Smith married Mary Thomas in Camden on September 8, 1897. The 1898
City Directory shows him at 736 Federal
Street, working as a clerk. A daughter, Harriet
Florence Smith, was born on November 10, 1898.
October of 1898 Harriet
Smith and her sons were under
indictment again, and appear to have moved to Philadelphia to
escape prosecution. In the 1900 Census Harriet
Smith and her
five living sons including W. Harry
Smith are listed at 506
Hope Street in Philadelphia, Pennsylvania.
The accuracy of the 1900 Census is problematic, in that there are instances of
people being counted twice due to being at different addresses. W. Harry
Smith is shown with his mother in Philadelphia AND with wife
Kate and daughter Edna at 815 Bridge
Avenue, next door to his
brother-in-law Harry J. Wagner Sr. Meanwhile, at the same time
Kate, Edna, and Raymond Smith are listed in
1900 Census in Philadelphia with her family.
and Kate appear at 513 Roberts Street in the 1901 City
Directory but appear to have parted ways soon after. Kate went to
Philadelphia, remarried and started a new family. The 1904 City
Directory shows W. Harry
at 214 Linden
Street, with Kate, this
however appears to be in error. His brother Clarence S.
Smith and his family
were living at 609
North 6th Street were his mother Harriet
Smith, brothers Walter,
as well as Clarence's wife Mary and daughter Harriet F. Smith. Both
Smith and brother Crawford
Smith had found work as ironworkers, i.e., steel
construction workers employed by the Camden Iron Works.
Sadly, Clarence S.
Smith was killed when he fell from a 40 foot tall gas tank being erected in Moline, Illinois
in 1907. Newspaper accounts of the day state that W. Harry
Smith was tending bar at the
Hotel at 224 Market
Directories from 1905 through 1908 show him at 323 Birch
The 1909 Directory and the 1910 Census show him at 320 Birch
Street, the Census
shows him working as a bartender and living at 320 Birch
with his wife of 3 years, Jane Gertrude Smith and that his daughter Edna
was with them. This situation did not last and Edna went to
Philadelphia to be raised alongside her brother by her maternal
known and popular from both his political and bartending
was a founding member of Camden Lodge No. 111, Loyal Order of
Moose when it was chartered in the spring of 1909.
Harry Smith continued
to working as a bartender into the 1910s. He left the Columbia
Hotel that year to tend bar at 29 North
3rd Street. City Directories show him living at 626 Elm
Street in 1913 and
1914, 715 Lawrence Street in 1915, and 340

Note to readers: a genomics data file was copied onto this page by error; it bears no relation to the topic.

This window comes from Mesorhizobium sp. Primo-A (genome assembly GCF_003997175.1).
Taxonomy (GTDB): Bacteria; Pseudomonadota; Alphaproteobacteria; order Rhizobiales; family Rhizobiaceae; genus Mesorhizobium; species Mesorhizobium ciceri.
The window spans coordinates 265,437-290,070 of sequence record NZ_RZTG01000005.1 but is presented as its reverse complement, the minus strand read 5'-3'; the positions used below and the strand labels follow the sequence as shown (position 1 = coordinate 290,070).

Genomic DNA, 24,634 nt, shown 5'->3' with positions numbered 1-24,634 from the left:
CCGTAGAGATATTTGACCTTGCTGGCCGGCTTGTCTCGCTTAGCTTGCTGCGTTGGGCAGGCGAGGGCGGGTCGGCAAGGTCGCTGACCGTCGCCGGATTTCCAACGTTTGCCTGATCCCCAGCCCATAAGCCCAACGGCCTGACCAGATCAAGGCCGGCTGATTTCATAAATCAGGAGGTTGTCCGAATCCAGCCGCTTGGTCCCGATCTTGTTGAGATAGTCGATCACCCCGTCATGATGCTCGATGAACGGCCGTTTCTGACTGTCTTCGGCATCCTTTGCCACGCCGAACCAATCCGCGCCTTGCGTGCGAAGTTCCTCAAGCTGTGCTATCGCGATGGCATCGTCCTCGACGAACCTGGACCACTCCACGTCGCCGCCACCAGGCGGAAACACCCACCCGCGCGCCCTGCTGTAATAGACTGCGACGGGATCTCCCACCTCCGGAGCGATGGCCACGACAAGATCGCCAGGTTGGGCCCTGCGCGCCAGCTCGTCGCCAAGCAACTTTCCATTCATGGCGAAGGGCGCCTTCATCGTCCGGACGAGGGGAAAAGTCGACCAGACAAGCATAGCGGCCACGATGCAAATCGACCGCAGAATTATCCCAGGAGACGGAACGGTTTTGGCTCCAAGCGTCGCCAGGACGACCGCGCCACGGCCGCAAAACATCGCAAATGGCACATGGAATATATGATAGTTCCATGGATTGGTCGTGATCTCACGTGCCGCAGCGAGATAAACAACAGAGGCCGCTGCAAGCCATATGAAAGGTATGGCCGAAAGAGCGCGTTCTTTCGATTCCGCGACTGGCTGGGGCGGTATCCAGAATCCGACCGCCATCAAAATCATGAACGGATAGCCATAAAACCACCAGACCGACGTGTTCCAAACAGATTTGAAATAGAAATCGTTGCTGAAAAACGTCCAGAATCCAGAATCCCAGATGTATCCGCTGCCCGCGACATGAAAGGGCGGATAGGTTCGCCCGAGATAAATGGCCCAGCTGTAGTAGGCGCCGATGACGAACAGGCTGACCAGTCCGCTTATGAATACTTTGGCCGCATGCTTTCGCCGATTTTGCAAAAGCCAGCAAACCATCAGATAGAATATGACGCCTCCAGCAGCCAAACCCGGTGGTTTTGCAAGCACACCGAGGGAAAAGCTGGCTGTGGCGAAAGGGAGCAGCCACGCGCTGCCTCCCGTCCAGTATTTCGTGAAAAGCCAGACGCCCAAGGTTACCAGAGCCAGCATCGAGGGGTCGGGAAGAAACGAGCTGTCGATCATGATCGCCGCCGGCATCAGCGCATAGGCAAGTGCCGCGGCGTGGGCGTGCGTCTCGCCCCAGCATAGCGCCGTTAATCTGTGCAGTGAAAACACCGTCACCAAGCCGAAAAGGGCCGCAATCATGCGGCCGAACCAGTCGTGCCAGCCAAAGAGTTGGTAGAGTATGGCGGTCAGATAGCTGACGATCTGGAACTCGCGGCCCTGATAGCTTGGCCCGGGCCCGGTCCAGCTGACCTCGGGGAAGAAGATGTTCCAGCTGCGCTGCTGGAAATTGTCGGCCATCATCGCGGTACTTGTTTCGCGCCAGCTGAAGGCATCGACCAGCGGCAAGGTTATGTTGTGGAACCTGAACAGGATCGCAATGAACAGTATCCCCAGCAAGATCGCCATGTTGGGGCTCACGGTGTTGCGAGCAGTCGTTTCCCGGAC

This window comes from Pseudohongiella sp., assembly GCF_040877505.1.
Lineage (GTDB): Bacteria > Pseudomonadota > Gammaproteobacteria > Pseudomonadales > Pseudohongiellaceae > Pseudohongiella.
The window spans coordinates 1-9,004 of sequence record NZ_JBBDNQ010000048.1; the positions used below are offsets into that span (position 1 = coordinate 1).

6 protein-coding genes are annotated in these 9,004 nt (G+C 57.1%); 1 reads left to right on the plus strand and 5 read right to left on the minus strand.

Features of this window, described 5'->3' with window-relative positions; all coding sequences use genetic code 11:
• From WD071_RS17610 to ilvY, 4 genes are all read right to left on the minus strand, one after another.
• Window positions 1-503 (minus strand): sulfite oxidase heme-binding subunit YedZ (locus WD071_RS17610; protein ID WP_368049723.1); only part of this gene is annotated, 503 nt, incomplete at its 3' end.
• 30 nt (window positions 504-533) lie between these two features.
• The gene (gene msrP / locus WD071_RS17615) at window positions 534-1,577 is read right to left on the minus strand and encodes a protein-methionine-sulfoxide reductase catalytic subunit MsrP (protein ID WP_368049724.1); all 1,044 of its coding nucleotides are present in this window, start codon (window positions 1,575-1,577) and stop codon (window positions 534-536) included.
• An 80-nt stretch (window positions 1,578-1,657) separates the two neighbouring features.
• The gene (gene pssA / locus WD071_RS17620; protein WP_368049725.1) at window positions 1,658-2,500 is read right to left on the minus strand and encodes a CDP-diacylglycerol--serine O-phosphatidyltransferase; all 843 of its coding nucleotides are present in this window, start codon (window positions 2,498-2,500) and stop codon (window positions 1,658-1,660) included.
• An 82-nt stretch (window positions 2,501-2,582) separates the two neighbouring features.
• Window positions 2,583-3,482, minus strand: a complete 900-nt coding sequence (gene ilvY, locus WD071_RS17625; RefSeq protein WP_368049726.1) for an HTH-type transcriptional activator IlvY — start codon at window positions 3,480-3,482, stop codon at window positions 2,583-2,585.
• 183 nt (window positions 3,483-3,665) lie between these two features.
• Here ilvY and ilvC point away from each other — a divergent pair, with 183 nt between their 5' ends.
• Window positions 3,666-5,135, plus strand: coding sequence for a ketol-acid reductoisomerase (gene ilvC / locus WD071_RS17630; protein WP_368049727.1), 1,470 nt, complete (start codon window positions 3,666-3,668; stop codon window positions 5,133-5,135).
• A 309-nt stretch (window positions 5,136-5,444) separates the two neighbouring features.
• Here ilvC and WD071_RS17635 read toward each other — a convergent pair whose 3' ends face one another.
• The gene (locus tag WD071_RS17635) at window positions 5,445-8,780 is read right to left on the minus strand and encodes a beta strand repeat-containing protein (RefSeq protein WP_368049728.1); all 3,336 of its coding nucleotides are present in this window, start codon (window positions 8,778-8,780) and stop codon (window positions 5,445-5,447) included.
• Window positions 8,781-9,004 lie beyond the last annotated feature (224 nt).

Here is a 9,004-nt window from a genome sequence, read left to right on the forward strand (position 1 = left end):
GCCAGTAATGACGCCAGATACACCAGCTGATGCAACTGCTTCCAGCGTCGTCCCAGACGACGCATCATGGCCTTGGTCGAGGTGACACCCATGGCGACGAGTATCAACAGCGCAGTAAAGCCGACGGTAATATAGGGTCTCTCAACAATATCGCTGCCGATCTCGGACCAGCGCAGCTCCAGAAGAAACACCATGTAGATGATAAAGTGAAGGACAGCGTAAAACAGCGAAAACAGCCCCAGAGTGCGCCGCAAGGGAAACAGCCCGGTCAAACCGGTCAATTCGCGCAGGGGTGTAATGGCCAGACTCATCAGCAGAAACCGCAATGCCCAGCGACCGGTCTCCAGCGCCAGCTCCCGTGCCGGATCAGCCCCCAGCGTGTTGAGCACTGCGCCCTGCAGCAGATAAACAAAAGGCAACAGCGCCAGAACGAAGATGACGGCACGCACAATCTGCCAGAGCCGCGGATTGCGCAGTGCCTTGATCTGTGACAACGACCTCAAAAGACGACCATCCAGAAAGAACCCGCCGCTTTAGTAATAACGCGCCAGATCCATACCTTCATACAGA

Avenue in 1917 and 1918. His brothers Howard, Walter and Roy all
worked in these years as policemen and firemen. Howard
M. Smith had been appointed to the Camden Police Department on March 20,
1906. Walter Smith
was appointed to the Camden Police Department on April 30,
1914. Both brothers were promoted to Detective, and served into the
was lent out to the Camden County prosecutors office and handled
many murder cases while with that agency.
Smith, served as a member of the Camden Fire Department from
1910 to 1933, before retiring on disability.
lived out most of his life on
Street, and was
in and out of the
newspapers for various activities, including engaging in the
family business of numbers in the 1930s.
the City Directory was compiled in 1920 W. Harry
Smith was living at 702
which would remain his home until his death in 1931. The Directory indicates he was working as a Camden
policeman, this is most likely an error, as a Harry W. Smith was
employed as a policeman at the time. From 1921 on the directories gives his occupation
as foreman. He worked during this time as an inspector for
Camden's Highway Department. The 1930 Census states that he was
retired, however, he was employed as the custodian of
the Sixth Ward Republican Club
on Chestnut Street at the time of his death. He was not named in
connection with the shooting that occurred at the Broadway location of
the Sixth Ward Republican Club
H. "W. Harry"
Smith died on January 25, 1931 at Cooper Hospital after suffering a
fatal heart attack while on his way to work at the Sixth Ward Republican Club.
remained occupied by the Smith family for many years. Crawford Smith
moved in by the end of 1933. His wife Lillian stayed on after his
passing in 1941 and remained there until her death in 1949.
mentioned above, his other sister, Sue, had married Harry J. Wagner
Sr., on August 23, 1897. The Wagner family was still living on
Street in the 1960s. There were four
sons from this marriage. The oldest, Harry
J. Wagner Jr., served as a member of the Camden Fire
Department for 39 years and 8 months, reaching the rank of Acting
Chief of Department. His nephew Roy A. Wagner owned
Federal Street and employed his brothers Phil Wagner and George C.
Wagner as bartenders..
from his brother
Belford Edwin "Bud" Smith and Edward Baker Smith, both
worked in security at the New
York Shipbuilding Corporation shipyard. Bud Smith died of heart
attack on the job in 1968, Edward B. Smith rose to head of
security, then worked for several
years as an investigator with the Camden County Prosecutor's
Office. retiring in 1981. He passed away on August 29, 1994.